Arborcare-Arborscape, Inc. 2015
Why fertilize my trees and shrubs?
All plants have nutrient requirements. In a landscape setting, these nutrients get used up, are missing, or are unavailable to the plants. In an urban landscape there are usually many plants, including grass or groundcovers, surrounding trees and shrubs. This creates greater competition for what nutrients are in the soil already. Adding fertilizers gives the soil more nutrients, decreasing competition, and therefore stress. Fertilization promotes healthy, vigorous plants that display good growth and color. Healthy plants increase the plants resistance to insects and disease. A misconception is a belief that lawn fertilizers will fertilize your trees. In reality, very little of those nutrients make it below the depth of the shallow roots of the grass to the deeper roots of trees and shrubs.
What nutrients do I need in Utah?
Nutrients are divided into two categories: macronutrients and micronutrients. In Utah, the soil is often lacking in nitrogen, one of the important macronutrients. Deficiencies with other nutrients are not common, but possible. Certain trees can have issues with iron and manganese deficiency, two of the micronutrients which will cause chlorosis. Silver maple, red maple, red oak, tuliptree, sweetgum, flowering pear, and ornamental plums are some of the major trees that can get iron chlorosis, red maples and red maple hybrids can have problems with manganese chlorosis.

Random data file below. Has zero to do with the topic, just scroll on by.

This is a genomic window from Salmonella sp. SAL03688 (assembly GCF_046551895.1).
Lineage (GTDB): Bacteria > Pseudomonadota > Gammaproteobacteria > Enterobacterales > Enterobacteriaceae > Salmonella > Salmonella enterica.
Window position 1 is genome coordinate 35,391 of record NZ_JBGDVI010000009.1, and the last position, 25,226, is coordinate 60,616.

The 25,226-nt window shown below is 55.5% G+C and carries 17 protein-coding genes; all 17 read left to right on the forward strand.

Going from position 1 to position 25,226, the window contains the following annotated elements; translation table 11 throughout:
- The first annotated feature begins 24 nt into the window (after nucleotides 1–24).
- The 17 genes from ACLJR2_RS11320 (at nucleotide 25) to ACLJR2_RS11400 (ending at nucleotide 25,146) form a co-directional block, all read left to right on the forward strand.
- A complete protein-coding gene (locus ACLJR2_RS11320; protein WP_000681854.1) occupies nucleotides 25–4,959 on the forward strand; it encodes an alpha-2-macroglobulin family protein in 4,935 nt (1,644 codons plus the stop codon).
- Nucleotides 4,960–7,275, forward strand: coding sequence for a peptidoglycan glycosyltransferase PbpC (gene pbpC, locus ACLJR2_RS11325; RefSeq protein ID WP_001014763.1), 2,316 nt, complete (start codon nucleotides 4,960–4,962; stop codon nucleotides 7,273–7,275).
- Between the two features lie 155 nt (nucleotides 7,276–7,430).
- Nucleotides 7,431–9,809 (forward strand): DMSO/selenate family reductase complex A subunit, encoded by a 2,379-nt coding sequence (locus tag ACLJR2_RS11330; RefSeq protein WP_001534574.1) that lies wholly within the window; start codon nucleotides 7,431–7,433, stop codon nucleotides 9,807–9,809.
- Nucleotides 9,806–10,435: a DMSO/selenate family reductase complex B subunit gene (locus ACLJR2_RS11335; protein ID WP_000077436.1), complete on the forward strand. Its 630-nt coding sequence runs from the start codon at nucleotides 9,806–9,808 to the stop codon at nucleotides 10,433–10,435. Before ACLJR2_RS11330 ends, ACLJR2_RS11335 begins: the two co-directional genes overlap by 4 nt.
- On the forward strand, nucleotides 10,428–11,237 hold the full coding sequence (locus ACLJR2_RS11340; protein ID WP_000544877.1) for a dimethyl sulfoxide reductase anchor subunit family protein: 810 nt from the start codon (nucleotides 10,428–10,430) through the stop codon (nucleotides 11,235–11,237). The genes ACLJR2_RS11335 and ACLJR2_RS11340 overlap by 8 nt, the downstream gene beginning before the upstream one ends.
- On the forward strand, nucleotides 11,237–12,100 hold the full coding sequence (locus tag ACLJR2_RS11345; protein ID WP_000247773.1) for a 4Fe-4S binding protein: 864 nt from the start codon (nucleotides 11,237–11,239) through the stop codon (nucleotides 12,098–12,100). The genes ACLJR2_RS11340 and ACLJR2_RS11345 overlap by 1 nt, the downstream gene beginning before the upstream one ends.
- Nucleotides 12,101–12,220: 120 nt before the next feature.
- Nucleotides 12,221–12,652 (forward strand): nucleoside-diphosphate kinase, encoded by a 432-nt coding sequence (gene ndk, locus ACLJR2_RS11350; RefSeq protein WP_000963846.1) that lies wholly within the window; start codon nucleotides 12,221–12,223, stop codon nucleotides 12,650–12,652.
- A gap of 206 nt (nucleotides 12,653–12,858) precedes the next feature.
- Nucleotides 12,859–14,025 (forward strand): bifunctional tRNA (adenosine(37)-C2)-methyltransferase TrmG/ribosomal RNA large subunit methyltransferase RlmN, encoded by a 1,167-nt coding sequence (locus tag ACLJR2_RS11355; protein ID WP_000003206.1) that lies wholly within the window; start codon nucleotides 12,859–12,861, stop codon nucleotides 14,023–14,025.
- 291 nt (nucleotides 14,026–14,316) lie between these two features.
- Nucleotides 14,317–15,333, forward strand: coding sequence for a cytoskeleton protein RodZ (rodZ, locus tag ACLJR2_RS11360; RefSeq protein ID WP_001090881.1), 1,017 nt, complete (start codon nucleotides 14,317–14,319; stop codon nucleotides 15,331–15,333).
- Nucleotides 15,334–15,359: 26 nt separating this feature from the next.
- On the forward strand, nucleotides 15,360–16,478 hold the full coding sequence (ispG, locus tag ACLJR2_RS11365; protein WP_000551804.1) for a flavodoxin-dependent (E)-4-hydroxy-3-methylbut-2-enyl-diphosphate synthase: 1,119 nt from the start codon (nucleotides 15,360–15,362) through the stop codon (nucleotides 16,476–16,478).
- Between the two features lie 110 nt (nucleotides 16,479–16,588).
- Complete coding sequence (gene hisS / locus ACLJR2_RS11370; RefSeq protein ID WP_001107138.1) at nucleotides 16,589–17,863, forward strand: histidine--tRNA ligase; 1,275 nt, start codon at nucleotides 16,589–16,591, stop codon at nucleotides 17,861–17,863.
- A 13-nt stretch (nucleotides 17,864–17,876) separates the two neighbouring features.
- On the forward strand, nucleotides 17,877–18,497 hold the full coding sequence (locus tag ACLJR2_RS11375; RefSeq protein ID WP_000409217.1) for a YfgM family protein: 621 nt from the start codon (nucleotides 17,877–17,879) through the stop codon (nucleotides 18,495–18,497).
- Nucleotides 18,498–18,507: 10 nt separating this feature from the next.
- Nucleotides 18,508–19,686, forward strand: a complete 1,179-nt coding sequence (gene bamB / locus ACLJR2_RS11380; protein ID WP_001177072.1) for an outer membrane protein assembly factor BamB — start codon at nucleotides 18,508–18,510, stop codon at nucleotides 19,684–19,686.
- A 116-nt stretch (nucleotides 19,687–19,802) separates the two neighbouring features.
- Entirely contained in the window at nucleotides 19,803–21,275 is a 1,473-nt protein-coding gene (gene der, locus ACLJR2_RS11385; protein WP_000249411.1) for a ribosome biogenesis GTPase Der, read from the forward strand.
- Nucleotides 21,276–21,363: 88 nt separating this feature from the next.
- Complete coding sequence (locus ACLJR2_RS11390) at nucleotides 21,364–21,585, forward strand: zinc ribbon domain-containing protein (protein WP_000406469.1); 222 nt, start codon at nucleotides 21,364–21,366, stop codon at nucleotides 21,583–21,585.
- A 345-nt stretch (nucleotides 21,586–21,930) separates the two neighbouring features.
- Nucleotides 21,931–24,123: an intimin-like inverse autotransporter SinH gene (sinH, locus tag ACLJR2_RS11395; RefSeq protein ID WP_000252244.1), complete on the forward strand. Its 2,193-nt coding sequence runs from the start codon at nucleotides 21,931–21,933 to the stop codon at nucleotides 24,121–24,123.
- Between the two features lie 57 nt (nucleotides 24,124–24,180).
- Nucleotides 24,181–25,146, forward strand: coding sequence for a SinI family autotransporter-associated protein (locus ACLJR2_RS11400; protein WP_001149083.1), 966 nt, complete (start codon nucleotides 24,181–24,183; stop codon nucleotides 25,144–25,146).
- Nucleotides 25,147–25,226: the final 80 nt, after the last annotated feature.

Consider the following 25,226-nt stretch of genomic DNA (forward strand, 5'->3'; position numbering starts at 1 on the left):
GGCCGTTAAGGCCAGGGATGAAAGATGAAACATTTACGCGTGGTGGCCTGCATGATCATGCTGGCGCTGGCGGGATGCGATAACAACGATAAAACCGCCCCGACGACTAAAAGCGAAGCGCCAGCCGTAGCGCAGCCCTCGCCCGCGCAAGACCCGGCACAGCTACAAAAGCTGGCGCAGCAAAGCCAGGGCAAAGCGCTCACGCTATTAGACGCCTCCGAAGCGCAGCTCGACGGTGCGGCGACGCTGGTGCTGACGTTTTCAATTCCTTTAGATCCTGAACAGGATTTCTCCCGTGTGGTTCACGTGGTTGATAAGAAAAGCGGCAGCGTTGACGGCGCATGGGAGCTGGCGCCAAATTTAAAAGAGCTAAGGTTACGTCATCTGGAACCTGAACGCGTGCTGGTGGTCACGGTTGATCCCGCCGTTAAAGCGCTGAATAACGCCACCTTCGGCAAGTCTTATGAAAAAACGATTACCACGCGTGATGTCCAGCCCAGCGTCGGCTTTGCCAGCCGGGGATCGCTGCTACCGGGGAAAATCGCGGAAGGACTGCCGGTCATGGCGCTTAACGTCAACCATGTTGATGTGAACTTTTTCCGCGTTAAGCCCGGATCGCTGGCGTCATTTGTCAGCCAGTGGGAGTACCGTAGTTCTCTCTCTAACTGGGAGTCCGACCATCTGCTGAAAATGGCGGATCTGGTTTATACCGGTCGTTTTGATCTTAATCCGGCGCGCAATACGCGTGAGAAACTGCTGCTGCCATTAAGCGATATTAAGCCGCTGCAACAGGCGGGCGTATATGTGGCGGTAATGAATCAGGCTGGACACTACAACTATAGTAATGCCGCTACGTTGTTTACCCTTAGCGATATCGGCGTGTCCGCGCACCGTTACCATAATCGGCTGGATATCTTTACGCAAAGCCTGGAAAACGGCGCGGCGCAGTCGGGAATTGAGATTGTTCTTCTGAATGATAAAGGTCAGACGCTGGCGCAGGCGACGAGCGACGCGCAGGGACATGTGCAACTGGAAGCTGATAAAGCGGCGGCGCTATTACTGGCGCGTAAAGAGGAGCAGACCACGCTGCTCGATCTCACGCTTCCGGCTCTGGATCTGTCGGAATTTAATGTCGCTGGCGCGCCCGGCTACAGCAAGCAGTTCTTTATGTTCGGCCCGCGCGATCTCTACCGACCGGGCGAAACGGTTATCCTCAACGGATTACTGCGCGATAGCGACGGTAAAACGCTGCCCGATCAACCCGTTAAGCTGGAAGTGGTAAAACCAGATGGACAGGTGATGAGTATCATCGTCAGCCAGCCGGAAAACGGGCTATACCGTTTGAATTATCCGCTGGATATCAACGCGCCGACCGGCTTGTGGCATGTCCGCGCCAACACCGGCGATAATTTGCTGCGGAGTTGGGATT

How can trees and shrubs be fertilized?
Broadcast application – This consists of evenly distributing fertilizer, usually in granular or powder form, around the root zone of the plant. While easy to accomplish, you must water the fertilizer in after spreading. It can take a long time for the fertilizer to break down or leach deeper into the soil where the roots of the plants are able to use it. Also, there is a high chance of the nutrients being absorbed and used by grass or groundcover if it is growing in the root zone area.
Soil Injection - This applies a liquid fertilizer directly to the root zone by using a soil probe and injecting the fertilizer 6 inches into the soil. Using this method gets the nutrients closer to where the need to be to be readily useful, and there is less chance of the nutrients being absorbed by other plants and grasses.
Soil Drench - Spraying a liquid fertilizer around the root zone. This method also gives a good chance of the nutrients being absorbed by grass or other plants before it makes it to the tree or shrub roots.
Foliar Application - Spraying the leaves of the plant with the appropriate fertilizer. This method is not feasible for many nutrients, including nitrogen. It can be adequate for some micronutrients, but it does not do anything to help the problem of the nutrient deficiency in the soil.
What can Arborcare do for me?
Arborcare offers an annual deep root tree and shrub fertilization. We use the soil injection method, using a slow-release, organic, liquid fertilizer. We can do this treatment in either the spring or fall. We suggest the fertilization be part of tree and shrub care program that will care for all of your landscape needs.
Deep Root Fertilization for Trees and Shrubs
If you have any questions or would like to speak with an ArborCare representative regarding your tree care needs, please e-mail us at firstname.lastname@example.org or call us at (801) 972-8733.
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